Trial courts have broad discretion in controlling discovery and in issuing protective orders. Rojas v. Ryder Truck Rental, Inc., 641 So. 2d 855, 857 (Fla. 1994). Trial courts should not allow discovery to become a tactical litigation weapon to harass the witness, the party, or the law firm(s). See Fla. R. Civ. P. 1.280(b)(4)(C) (allowing trial courts to require the party seeking discovery from an expert to pay a fair part of the fees and expenses reasonably incurred by the expert).

In this case, the trial court did not abuse its broad discretion when it permitted the limited discovery at issue, and the discovery order does not depart from the essential requirements of law.
Petition Denied. (Polen, Taylor and Levine, JJ. concur.)

1 Katzman performed a "percutaneous discectomy" which involves removal of herniated disc material that presses on a nerve root or the spinal cord. Defendant explained that insurance companies and third party payors have questioned the need for and efficacy of this procedure.
2 In relevant part, the rule provides;

(iii) A party may obtain the following discovery regarding any person disclosed by interrogatories or otherwise as a person expected to be called as an expert witness at trial:

  1. The scope of employment in the pending case and the compensation for such service.
  2. The expert's general litigation experience, including the percentage of work performed for plaintiffs and defendants.
  3. The identity of other cases, within a reasonable time period, in which the expert has testified by deposition or at trial.
  4. An approximation of the portion of the expert's involvement as an expert witness, which may be based on the number of hours, percentage of hours, or percentage of earned income derived from serving as an expert witness; however, the expert shall not be required to disclose his or her earnings as an expert witness or income derived from other services.

An expert may be required to produce financial and business records only under the most unusual or compelling circumstances and may not be compelled to compile or produce nonexistent documents. Upon motion, the court may order further discovery by other means, subject to such restrictions as to scope and other provisions pursuant to subdivision (b)(4)(C) of this rule concerning fees and expenses as the court may deem appropriate.

Fla. R. Civ. P. 1.280(b)(4)(A)(iii).


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State Farm v. Bowling, Case no. 2D10-1505 (2d DCA July 2011)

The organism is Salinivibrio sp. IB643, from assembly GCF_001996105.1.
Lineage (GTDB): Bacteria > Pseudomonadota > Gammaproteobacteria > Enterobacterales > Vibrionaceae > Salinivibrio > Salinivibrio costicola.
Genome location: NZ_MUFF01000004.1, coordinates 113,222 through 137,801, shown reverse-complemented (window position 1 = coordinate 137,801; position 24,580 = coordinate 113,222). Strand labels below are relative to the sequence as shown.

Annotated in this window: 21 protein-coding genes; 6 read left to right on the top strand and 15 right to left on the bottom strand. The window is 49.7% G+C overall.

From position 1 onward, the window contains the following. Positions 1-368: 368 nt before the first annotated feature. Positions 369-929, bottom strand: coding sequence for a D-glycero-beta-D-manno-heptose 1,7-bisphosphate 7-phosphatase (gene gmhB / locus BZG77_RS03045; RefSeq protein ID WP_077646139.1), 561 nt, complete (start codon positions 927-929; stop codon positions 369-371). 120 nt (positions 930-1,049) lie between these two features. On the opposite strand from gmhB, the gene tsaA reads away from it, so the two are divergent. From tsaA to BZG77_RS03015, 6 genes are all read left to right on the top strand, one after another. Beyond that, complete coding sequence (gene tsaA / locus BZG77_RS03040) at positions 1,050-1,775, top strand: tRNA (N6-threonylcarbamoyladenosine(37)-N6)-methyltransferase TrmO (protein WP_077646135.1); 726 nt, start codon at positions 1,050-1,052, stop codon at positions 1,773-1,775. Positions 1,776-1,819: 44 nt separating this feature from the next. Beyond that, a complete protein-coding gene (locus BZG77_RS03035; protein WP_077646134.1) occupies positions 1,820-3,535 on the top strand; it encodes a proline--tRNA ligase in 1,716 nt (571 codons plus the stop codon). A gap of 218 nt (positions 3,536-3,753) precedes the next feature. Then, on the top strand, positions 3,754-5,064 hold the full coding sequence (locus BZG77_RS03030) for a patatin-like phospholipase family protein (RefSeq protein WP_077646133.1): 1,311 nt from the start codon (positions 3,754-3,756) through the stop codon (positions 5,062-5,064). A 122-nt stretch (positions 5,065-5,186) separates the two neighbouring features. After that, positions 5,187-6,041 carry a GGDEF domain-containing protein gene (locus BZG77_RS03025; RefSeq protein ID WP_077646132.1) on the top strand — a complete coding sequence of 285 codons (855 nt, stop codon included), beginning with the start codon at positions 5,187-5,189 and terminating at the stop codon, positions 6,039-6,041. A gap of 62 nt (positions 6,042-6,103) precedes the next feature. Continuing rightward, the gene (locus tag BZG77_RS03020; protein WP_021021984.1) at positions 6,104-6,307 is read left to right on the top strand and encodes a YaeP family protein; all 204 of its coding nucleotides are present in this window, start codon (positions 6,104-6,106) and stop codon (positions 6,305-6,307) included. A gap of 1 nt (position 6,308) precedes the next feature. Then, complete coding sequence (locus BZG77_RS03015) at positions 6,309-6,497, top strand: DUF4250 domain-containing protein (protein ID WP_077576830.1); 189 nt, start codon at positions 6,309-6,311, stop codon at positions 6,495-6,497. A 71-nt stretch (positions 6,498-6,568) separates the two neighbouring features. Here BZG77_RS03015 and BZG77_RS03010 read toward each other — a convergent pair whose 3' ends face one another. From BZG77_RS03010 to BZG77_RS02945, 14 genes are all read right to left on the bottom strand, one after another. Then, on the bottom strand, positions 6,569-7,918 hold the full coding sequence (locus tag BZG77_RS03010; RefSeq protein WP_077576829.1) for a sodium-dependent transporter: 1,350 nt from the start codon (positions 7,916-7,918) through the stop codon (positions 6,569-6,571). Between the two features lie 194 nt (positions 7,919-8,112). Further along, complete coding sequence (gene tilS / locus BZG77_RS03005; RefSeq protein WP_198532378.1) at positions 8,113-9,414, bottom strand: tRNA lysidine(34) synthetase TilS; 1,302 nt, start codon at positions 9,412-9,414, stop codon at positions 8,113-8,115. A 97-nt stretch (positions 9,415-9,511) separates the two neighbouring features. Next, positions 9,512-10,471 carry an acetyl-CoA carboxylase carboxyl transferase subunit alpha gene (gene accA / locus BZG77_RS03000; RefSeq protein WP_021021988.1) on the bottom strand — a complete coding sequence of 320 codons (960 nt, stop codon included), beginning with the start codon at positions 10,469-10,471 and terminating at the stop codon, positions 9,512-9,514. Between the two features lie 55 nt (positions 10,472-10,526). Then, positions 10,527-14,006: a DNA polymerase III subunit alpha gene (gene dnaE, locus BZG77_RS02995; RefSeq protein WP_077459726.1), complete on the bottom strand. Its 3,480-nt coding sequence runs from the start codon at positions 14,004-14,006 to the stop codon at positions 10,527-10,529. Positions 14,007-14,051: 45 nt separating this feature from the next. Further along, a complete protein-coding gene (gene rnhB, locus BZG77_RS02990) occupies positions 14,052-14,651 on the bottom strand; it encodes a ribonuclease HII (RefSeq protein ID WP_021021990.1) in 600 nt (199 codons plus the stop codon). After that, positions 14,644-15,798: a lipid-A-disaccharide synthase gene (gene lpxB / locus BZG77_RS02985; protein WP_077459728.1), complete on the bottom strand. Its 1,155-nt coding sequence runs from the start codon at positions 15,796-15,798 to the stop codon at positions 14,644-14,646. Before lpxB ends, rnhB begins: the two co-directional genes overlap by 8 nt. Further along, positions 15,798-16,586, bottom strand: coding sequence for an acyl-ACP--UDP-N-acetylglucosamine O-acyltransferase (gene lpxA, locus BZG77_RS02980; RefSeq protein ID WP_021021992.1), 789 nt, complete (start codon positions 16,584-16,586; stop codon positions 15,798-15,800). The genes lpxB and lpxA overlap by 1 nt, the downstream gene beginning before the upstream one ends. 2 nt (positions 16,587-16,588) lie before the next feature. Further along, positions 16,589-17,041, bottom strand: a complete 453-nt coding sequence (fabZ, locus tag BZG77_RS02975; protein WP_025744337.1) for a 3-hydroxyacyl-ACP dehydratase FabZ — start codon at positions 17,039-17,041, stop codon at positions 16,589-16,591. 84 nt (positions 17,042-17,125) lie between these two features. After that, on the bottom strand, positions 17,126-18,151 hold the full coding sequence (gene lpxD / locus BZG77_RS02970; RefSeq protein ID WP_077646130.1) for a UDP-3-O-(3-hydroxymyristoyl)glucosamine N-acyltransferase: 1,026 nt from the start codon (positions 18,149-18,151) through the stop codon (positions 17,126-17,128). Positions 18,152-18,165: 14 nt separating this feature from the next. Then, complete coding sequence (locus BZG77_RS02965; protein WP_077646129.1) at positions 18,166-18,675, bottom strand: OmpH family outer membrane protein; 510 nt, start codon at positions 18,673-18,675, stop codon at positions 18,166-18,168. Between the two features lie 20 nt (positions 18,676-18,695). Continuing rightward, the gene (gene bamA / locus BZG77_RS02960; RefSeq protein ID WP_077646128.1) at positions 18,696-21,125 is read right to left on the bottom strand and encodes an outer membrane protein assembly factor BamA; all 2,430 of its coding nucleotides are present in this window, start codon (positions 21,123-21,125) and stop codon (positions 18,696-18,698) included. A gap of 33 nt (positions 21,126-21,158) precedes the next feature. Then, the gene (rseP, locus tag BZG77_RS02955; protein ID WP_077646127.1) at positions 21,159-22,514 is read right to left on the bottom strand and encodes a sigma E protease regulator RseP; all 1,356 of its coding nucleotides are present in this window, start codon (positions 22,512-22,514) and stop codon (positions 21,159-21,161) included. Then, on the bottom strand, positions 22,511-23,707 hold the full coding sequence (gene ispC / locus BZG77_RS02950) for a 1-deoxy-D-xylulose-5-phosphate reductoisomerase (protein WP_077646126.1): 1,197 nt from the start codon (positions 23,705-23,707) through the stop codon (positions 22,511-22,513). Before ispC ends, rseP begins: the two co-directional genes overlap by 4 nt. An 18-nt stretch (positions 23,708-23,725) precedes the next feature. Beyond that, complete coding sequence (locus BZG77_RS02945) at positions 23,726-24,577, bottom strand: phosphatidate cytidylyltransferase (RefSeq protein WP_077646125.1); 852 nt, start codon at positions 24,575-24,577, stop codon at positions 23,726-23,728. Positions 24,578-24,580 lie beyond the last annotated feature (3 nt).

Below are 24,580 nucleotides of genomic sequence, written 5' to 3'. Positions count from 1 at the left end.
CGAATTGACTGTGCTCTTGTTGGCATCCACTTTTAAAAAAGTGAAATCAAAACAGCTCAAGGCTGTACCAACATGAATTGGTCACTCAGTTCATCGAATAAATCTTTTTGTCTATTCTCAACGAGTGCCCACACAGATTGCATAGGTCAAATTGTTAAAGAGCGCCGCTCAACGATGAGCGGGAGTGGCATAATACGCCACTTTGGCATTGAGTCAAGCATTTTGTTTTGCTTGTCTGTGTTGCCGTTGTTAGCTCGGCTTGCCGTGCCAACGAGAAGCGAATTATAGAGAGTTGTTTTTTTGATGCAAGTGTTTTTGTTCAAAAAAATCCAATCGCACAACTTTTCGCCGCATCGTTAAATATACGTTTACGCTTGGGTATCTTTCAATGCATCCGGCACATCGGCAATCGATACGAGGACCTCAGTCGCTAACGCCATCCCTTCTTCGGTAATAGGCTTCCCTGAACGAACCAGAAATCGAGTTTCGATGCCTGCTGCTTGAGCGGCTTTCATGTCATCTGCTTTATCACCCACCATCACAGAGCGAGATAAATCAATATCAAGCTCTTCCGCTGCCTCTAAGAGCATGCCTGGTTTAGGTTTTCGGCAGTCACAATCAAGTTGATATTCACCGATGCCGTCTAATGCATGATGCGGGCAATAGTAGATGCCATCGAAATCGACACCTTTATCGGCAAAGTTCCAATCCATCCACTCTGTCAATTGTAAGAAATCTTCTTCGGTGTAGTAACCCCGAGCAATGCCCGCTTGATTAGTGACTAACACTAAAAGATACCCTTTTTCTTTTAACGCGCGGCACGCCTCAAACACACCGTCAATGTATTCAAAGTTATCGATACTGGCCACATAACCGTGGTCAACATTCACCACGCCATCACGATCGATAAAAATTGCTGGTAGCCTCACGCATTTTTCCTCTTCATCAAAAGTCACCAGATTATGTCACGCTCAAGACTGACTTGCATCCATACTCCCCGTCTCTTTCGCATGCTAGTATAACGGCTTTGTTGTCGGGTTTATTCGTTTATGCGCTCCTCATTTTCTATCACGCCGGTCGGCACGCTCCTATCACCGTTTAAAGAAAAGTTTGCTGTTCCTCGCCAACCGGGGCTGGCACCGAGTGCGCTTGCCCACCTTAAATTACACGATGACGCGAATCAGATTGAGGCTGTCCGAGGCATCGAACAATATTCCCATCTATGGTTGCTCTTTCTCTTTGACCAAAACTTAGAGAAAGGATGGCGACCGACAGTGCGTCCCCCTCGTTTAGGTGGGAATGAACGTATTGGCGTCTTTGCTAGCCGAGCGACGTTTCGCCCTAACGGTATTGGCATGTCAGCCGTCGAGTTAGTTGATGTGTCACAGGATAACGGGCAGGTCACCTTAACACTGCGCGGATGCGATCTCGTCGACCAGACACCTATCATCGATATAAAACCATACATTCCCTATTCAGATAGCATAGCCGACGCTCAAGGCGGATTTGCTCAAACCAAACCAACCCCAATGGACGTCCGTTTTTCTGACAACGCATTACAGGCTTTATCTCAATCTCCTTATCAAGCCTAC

STATE FARM MUTUAL AUTOMOBILE INSURANCE COMPANY, Appellant, v. TWYMAN E. BOWLING and TERRY BOWLING, Appellees. 2nd District. Case No. 2D10-1505. Opinion filed July 8, 2011. Appeal from the Circuit Court for Hillsborough County; Sandra Taylor, Senior Judge, and Robert A. Foster, Jr., Judge. Anthony J. Russo and Ezequiel Lugo of Butler Pappas Weihmuller Katz Craig LLP, Tampa, and Mark S. Ramey of Ramey & Kampf, P.A., Tampa, for Appellant. Peter W. van den Boom, Bradford L. Stewart, and David F. Anderson of Frost van den Boom & Smith, P.A., Bartow, for Appellees.

(MORRIS, Judge.) State Farm Mutual Automobile Insurance Company appeals a final judgment entered after a jury verdict in favor of its insureds, Twyman Bowling and Terry Bowling, in the amount of their uninsured motorist (UM) policy limits. On appeal, State Farm raises three evidentiary issues. We see no error in the trial court's rulings on two of the issues, but we find merit in the third issue raised by State Farm. Accordingly, we reverse the final judgment and remand for a new trial.

Mr. Bowling filed suit against State Farm seeking coverage under the UM provision of his policy for injuries he received in an automobile accident. Mrs. Bowling filed a claim for loss of consortium. The case proceeded to a jury trial, after which the jury returned a verdict in favor of the Bowlings for $944,154.50. Upon motion by State Farm, the trial court reduced the judgment to the UM policy limits of $100,000.

State Farm's witness list indicated that Debra Pacha had been retained by State Farm as an expert witness to testify to the reasonableness of the charges submitted for the medical treatment provided to Mr. Bowling. Ms. Pacha testified at her deposition that she was asked to testify “concerning the reasonableness of charges for medical treatment rendered to” Mr. Bowling. She testified that she compared the bills to the medical treatment records and found “extreme abuse in regards to the coding, billing[,] and medical record documentation” of four of Mr. Bowling's main medical care providers. She testified that as for those four providers, “there is absolutely nothing within that documentation that is supportive or representative of any of the billed procedures that I have reviewed.” Her report also indicated that she reviewed $278,000 in medical bills and found that $111,000 in charges did not have any supporting medical codes.